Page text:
“I–suppose we’d better go” Tharol said stiffly.
“I suppose we should.”
The two youth were nearly halfway to the amphitheater before Tharol realized he knew what they were being summoned for. Though he didn’t know why, somehow he could feel in his heart that they were about to begin the Trials.
The Trials were the culminating ritual for every generation of their Order, the crucible which would somehow see the old guard passing on and the new blood taking up the cause. Exactly how the old guard passed into the shadows had never been detailed to them, though. The way the elders spoke about it suggested that they did not simply take a back seat to the ruling of the new generation. Everything they said on the matter seemed to reinforce the idea that they would be permanently gone. But was that in exile?… Or in death?
The elders had never been forthcoming about how things were when they took over the Order, either. Indeed they never said a word about who their own mentors were. To the rising generation there was no other Order but the one maintained by their elders. The only clues they had of prior generations were the scriptures and recitations which their elders had chosen to preserve.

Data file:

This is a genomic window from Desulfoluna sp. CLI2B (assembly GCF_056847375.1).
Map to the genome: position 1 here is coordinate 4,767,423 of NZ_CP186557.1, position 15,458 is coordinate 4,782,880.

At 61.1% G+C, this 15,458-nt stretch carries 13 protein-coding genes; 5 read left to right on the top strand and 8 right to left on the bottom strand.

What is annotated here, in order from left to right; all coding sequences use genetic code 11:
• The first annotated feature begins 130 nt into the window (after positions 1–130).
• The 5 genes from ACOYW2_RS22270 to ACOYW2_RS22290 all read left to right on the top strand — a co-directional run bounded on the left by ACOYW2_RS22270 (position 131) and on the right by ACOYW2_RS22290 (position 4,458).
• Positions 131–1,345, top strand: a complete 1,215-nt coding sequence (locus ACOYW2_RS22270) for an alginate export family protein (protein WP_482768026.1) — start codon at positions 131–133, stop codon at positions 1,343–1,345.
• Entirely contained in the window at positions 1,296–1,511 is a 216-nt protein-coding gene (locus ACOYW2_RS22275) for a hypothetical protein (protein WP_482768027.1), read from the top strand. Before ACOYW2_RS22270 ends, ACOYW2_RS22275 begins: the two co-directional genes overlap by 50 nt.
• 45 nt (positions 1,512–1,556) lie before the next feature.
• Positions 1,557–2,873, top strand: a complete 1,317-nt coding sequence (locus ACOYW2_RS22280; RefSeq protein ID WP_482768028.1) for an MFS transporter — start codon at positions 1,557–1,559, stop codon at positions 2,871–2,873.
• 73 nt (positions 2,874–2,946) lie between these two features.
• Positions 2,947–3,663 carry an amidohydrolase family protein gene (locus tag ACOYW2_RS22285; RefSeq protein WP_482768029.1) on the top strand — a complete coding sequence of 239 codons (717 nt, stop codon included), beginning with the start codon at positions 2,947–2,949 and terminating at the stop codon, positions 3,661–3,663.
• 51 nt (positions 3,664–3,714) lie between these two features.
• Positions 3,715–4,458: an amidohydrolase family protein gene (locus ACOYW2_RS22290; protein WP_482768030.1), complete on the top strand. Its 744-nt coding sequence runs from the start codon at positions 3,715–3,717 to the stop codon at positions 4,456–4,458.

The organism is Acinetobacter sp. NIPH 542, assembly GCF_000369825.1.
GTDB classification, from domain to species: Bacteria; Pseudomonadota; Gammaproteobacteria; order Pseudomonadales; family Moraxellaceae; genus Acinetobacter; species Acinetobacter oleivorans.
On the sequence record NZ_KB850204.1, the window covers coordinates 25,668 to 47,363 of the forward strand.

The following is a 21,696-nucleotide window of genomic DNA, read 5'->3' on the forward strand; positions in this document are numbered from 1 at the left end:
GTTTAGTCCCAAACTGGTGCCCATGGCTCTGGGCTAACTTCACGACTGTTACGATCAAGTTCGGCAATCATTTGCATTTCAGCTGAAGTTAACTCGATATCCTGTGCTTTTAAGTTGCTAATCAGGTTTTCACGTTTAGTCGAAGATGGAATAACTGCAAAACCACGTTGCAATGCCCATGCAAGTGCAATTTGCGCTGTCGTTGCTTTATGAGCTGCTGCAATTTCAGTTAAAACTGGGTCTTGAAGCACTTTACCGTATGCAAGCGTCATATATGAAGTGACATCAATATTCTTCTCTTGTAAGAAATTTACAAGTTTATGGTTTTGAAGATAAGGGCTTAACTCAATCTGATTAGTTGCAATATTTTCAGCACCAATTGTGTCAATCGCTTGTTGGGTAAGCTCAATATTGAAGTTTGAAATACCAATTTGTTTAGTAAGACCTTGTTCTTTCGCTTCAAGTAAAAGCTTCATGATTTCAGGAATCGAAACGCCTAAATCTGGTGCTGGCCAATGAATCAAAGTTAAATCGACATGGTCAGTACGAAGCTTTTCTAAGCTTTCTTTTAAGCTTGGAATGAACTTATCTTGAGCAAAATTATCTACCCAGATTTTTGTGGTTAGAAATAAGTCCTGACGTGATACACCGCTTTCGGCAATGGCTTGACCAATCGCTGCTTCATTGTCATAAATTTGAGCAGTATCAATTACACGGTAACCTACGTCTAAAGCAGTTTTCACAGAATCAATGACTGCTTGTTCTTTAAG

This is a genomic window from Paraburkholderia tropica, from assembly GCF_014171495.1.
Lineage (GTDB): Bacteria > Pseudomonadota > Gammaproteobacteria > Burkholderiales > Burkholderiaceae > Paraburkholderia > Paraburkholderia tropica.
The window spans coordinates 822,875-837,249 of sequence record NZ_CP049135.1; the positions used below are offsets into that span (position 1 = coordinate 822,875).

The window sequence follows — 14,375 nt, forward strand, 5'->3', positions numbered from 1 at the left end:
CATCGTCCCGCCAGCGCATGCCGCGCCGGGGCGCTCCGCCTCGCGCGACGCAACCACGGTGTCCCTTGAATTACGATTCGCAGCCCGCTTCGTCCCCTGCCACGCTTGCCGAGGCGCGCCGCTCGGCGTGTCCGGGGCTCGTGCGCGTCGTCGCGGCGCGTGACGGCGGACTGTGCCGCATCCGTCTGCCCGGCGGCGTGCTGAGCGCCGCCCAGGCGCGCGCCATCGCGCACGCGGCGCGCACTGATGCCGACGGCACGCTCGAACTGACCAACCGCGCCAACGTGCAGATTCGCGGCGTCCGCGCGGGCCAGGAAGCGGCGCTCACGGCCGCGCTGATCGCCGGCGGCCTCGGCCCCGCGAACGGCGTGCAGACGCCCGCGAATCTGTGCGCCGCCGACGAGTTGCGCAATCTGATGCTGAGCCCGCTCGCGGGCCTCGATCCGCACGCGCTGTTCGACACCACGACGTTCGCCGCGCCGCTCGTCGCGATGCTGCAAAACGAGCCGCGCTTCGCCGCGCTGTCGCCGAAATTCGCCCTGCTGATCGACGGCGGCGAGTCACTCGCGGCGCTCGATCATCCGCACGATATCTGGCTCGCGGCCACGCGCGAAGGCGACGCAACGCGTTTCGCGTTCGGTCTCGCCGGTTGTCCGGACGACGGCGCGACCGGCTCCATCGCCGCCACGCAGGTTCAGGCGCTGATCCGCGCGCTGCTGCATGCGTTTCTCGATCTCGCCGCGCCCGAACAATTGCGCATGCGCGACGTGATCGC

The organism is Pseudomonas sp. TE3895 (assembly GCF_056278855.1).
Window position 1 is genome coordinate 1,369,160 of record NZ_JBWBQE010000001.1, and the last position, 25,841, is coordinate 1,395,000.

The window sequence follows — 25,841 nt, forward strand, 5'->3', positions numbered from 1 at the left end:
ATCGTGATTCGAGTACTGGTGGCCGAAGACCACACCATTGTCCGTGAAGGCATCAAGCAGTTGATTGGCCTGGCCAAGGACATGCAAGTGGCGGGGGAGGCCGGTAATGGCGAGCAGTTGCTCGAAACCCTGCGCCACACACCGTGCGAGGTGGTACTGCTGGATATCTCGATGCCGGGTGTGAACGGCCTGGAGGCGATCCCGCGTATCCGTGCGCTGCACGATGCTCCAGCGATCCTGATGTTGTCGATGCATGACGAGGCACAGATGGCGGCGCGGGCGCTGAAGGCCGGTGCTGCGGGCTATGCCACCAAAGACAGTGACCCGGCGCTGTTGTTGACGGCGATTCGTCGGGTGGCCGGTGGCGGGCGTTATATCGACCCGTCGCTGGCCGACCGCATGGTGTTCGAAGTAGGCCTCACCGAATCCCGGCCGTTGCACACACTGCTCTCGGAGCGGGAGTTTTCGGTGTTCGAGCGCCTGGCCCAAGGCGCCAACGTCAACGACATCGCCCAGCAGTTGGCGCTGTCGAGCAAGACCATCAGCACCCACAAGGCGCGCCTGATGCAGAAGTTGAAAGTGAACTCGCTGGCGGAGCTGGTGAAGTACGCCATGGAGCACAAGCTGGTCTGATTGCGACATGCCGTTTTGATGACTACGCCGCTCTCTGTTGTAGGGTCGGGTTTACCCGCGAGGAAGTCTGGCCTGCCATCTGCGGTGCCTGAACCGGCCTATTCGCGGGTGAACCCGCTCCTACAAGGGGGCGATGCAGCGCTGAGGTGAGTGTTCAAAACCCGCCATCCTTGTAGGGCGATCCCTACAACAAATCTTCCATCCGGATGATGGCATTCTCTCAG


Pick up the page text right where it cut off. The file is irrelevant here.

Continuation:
A stray thought crossed Tharol’s mind: was it possible that Master Palthio had personally known Master Eidoron? He did not know whether Master Eidoron wrote his recitations a single generation ago, or ten.
Tharol shook his head. He had far more pressing matters before him. Not only did he not know how the Trials brought in the end of an era, he didn’t even know what the Trials themselves were composed of! It was never spoken of in any greater context than its name. What was about to transpire between him and his other acolytes?
Tharol’s ruminations were interrupted as he and Reis stepped between the stone pillars and into the amphitheater proper. It was a wide, level circle open to the heavens above. The dirt was packed until it was hard as stone, with one side giving way to ascending seats. All the student body was in those seats, while the elders stood in a line at the center of the circle.